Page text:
Advice for Streaming Newbies - Best Bang for Our Bucks

Hi All,

I'm currently building up my 'streaming only' system having read more reviews and forums in the last three weeks than in the preceding three months!

I'm a firm believer that I don't need to spend thousands upon thousands to get the best out of Tidal but conversely, there are good investments to be made to get the best sound.

I'd like to call on your collective wisdom for either general recommendations or specific product recommendations that give good "bang for the buck".

To start the ball rolling, my specific system looks like this:

Tidal Premium

5G Mobile Router with stock PSU (on separate extension lead)

Audioquest Pearl CAT6 Ethernet Cable to English Electric 8 Switch with stock PSU (on shared core extension lead with 2 x ifi AC iPurifiers)

Chord C Ethernet Cable to ifi Zen Stream with stock PSU (12v iPower 2) (on shared core extension)

Wireworld Chroma USB3.0 to ifi Zen DAC v2 with ifi iPower X  (on shared core extension)

ifi 4.4mm Connector to ifi Zen Can with stock PSU (on shared core extension)

Topping PA5 with stock PSU (on separate extension lead)

Audioquest Rocket 11 Speaker Cable to Wharfedale Diamond 12.3 Speakers

I have an ifi iPower Elite on Order and two more iPower X's

Possible upgrades I am considering:

Improved PSU for the Router

Improved Power Cable to the iPower Elite

More use of iPower Elite's

eno Ethernet Filter

Gigafoil v4

Improved Ethernet Cables

Improved USB Cable

Additional AC iPurifiers for other extensions

Starting from a basic system what areas of investment have yielded the best results? An improved PSU on the DAC or the Swtich? An ethernet filter? A better ethernet cable? etc.?


For me the absolutely unsurpassed, blow everything else out of the water streamer is a BlueSound Node.




(Full disclosure: I'm deaf and have to listen to all my music using braille).

No doubt streaming is big rabbit hole, so many variables!. But the more I experiment the more I become convinced simpler is better. This has certainly proven to be true on network side of thing, although I continue with two computer setup, separate server and dedicated streamer.


Most insightful experiments have been with the beginning stages of network starting at feed from ISP into the house. Locating modem close to system, extend coax cable vs long runs of ethernet. Broadcom chip based modem vs Intel chip modem, Broadcom less jitter, also modem with external power supply so can use LPS on modem.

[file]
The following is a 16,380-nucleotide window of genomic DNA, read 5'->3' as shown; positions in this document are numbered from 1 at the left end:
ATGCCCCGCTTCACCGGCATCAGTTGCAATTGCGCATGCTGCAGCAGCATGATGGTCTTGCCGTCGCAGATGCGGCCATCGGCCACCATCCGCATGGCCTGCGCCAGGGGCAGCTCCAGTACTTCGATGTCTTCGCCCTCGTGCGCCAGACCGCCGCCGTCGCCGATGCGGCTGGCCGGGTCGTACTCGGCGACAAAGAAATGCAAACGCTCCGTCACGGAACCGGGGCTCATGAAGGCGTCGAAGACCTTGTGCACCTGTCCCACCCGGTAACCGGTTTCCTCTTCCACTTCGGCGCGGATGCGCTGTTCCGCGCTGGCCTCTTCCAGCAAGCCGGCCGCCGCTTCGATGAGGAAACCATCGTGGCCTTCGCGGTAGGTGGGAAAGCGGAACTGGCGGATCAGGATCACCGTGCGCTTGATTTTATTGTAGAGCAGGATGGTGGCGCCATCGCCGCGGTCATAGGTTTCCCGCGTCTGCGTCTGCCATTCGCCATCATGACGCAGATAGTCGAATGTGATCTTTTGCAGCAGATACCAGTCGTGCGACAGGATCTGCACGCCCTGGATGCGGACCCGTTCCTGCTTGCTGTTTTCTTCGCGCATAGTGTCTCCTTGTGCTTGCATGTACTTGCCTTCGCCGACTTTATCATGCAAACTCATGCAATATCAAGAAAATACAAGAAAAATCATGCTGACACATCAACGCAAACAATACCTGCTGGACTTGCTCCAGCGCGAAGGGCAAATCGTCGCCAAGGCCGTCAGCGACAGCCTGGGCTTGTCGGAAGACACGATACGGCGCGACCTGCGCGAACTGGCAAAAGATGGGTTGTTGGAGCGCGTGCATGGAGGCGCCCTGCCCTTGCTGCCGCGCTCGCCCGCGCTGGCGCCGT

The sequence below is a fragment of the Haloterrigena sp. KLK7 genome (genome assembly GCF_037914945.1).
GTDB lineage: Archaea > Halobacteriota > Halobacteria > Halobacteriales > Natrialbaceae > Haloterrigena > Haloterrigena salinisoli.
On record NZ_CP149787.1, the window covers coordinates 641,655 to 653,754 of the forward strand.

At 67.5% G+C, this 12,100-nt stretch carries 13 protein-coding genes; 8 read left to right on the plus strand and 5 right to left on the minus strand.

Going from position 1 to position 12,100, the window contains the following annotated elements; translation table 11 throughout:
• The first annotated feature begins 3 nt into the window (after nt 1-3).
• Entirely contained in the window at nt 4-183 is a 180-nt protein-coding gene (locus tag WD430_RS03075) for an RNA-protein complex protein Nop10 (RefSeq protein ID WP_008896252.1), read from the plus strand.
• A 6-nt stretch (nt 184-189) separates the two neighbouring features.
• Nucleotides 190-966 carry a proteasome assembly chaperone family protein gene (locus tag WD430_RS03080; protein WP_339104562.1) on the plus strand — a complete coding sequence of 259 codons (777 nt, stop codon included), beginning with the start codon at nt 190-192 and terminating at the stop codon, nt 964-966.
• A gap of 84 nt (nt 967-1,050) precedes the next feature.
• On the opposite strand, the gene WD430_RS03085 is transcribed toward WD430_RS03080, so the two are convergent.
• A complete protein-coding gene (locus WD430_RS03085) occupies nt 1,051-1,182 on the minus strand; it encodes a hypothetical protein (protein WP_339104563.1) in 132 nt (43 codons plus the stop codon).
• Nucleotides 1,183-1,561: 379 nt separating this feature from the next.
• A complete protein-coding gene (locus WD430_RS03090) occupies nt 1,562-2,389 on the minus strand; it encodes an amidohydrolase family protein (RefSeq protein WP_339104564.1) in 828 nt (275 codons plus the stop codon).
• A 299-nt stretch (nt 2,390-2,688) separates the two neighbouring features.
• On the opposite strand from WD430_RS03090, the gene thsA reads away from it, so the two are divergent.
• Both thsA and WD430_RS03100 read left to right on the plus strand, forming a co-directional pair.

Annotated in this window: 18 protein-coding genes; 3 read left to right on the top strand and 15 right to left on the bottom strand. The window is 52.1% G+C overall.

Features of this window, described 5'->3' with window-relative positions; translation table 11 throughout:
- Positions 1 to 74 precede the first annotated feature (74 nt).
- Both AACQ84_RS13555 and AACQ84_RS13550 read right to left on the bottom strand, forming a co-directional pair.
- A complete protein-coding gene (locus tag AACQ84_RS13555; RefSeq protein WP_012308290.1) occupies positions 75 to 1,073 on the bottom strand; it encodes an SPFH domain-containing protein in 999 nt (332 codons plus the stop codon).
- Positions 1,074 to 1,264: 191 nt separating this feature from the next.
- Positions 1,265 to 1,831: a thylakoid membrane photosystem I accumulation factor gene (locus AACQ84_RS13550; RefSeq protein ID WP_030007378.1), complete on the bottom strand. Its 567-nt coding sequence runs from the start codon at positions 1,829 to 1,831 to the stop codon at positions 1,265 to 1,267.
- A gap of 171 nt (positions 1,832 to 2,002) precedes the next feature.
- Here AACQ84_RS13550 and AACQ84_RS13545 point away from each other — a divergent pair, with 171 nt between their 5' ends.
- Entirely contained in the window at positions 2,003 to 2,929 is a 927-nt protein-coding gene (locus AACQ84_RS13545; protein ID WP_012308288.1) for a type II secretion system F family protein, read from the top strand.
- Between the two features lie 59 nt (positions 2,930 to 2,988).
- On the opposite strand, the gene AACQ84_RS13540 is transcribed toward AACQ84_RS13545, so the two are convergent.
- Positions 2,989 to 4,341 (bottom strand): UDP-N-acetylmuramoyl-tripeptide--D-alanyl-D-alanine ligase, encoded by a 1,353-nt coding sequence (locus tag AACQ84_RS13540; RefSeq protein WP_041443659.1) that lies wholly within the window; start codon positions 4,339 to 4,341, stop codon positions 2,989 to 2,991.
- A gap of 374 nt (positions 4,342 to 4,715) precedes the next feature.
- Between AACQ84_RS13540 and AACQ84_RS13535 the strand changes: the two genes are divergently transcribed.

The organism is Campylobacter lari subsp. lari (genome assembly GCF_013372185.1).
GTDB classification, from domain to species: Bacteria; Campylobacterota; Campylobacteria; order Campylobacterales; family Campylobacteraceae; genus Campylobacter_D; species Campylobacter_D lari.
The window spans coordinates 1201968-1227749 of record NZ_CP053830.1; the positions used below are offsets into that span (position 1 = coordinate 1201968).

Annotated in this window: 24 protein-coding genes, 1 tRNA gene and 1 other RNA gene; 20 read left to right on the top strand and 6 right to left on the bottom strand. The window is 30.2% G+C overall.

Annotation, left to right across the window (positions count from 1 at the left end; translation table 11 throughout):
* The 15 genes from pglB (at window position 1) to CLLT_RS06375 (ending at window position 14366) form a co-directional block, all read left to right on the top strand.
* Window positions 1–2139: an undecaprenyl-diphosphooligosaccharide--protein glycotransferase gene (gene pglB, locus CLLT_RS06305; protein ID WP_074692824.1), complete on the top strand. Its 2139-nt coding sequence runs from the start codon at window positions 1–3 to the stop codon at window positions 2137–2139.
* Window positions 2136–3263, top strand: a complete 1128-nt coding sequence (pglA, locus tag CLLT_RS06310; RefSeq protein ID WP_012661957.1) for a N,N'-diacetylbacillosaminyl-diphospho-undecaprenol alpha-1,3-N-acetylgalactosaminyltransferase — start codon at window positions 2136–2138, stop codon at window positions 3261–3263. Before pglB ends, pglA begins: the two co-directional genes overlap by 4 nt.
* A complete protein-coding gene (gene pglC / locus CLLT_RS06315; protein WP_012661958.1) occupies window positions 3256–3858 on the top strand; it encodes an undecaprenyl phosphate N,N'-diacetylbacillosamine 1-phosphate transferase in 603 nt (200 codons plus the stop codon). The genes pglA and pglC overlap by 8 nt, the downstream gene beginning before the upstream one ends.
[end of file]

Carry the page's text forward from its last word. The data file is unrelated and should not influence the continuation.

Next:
Now experimenting with removing wifi from audio streaming chain, already disconnected antenna from server. Two ways to go here, present experiment with enterprise level router (no wifi) will have feed that serves audio system only, another bridged feed goes to Netgear wifi/router for wireless devices throughout rest of house. Point is to get wifi and all it's attendant emi/rfi out of audio chain. The other way would be to forego wifi altogether, simply use audiophile switch in place of wifi/router. Point here is wifi/routers are likely the noisiest device in most streaming chains, getting out of audio chain should pay off in lower noise floor and jitter. Seems to me adding audiophile switches to chains while maintaining wifi/router upstream is a band aid at best. What's upstream of these switches is entirely critical to streaming performance, one can never get back what they lost with long runs of ethernet, bad modems and wifi/routers.

Streaming digital music doesn't have to involve extreme componentization and endless tweaking. The dollars invested? Well, there's a lot of latitude there, particularly wrt DACs. I have two suggestions for keeping things simple above Bluesound economics and well below exotica prices.

1/ Auralic put extensive engineering effort into their triband WiFi implementation in the Aries G1 and G2.1 streamers, to eliminate noise and remove the mandate for Ethernet. So much as to recommend that unless you have an unusual RFI environment or other practical reason to connect via Ethernet, WiFi should be the default, though the Ethernet option remains present. It works as advertised and is silent. Both of these streamers also have a 1GB memory cache so all dejittering, MQA processing, reclocking is done in memory. Effectively, you have a memory player, even if you connect a USB optical drive for CDs. I have yet to find a DAC that isn't improved by the Aries G1 and G2.1 streamers, compared to streaming via computer + USB or other intermediate streamers.